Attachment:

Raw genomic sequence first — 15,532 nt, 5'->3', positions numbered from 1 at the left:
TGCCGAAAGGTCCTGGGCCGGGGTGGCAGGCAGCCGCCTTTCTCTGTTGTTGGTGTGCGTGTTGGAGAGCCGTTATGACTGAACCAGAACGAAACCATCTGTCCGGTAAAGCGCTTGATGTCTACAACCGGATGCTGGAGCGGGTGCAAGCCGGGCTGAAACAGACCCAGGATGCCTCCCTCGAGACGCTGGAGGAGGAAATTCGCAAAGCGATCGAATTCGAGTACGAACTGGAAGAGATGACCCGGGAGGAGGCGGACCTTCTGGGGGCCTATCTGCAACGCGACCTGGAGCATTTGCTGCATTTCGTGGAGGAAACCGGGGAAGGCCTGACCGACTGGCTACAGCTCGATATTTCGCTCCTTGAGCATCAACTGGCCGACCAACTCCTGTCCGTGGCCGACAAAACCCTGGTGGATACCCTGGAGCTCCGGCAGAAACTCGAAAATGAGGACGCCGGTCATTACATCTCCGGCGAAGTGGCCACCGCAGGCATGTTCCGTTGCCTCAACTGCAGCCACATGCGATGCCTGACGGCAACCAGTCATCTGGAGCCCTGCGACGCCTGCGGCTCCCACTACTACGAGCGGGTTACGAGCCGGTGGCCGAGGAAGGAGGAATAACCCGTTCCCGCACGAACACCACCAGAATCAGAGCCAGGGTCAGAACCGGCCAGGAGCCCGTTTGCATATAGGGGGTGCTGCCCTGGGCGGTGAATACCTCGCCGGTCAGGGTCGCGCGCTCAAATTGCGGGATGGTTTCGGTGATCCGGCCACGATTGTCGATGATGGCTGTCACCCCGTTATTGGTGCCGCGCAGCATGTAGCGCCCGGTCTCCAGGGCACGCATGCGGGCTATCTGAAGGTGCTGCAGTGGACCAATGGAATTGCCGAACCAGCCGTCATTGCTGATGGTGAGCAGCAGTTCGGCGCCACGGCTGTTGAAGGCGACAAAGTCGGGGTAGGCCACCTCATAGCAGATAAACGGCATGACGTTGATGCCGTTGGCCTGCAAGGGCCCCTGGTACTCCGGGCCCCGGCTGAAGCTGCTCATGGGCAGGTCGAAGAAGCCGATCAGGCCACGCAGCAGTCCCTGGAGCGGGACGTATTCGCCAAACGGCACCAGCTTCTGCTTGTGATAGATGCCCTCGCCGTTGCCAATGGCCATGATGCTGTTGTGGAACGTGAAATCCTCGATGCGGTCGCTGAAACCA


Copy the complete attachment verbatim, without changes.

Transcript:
Raw genomic sequence first — 15,532 nt, 5'->3', positions numbered from 1 at the left:
TGCCGAAAGGTCCTGGGCCGGGGTGGCAGGCAGCCGCCTTTCTCTGTTGTTGGTGTGCGTGTTGGAGAGCCGTTATGACTGAACCAGAACGAAACCATCTGTCCGGTAAAGCGCTTGATGTCTACAACCGGATGCTGGAGCGGGTGCAAGCCGGGCTGAAACAGACCCAGGATGCCTCCCTCGAGACGCTGGAGGAGGAAATTCGCAAAGCGATCGAATTCGAGTACGAACTGGAAGAGATGACCCGGGAGGAGGCGGACCTTCTGGGGGCCTATCTGCAACGCGACCTGGAGCATTTGCTGCATTTCGTGGAGGAAACCGGGGAAGGCCTGACCGACTGGCTACAGCTCGATATTTCGCTCCTTGAGCATCAACTGGCCGACCAACTCCTGTCCGTGGCCGACAAAACCCTGGTGGATACCCTGGAGCTCCGGCAGAAACTCGAAAATGAGGACGCCGGTCATTACATCTCCGGCGAAGTGGCCACCGCAGGCATGTTCCGTTGCCTCAACTGCAGCCACATGCGATGCCTGACGGCAACCAGTCATCTGGAGCCCTGCGACGCCTGCGGCTCCCACTACTACGAGCGGGTTACGAGCCGGTGGCCGAGGAAGGAGGAATAACCCGTTCCCGCACGAACACCACCAGAATCAGAGCCAGGGTCAGAACCGGCCAGGAGCCCGTTTGCATATAGGGGGTGCTGCCCTGGGCGGTGAATACCTCGCCGGTCAGGGTCGCGCGCTCAAATTGCGGGATGGTTTCGGTGATCCGGCCACGATTGTCGATGATGGCTGTCACCCCGTTATTGGTGCCGCGCAGCATGTAGCGCCCGGTCTCCAGGGCACGCATGCGGGCTATCTGAAGGTGCTGCAGTGGACCAATGGAATTGCCGAACCAGCCGTCATTGCTGATGGTGAGCAGCAGTTCGGCGCCACGGCTGTTGAAGGCGACAAAGTCGGGGTAGGCCACCTCATAGCAGATAAACGGCATGACGTTGATGCCGTTGGCCTGCAAGGGCCCCTGGTACTCCGGGCCCCGGCTGAAGCTGCTCATGGGCAGGTCGAAGAAGCCGATCAGGCCACGCAGCAGTCCCTGGAGCGGGACGTATTCGCCAAACGGCACCAGCTTCTGCTTGTGATAGATGCCCTCGCCGTTGCCAATGGCCATGATGCTGTTGTGGAACGTGAAATCCTCGATGCGGTCGCTGAAACCA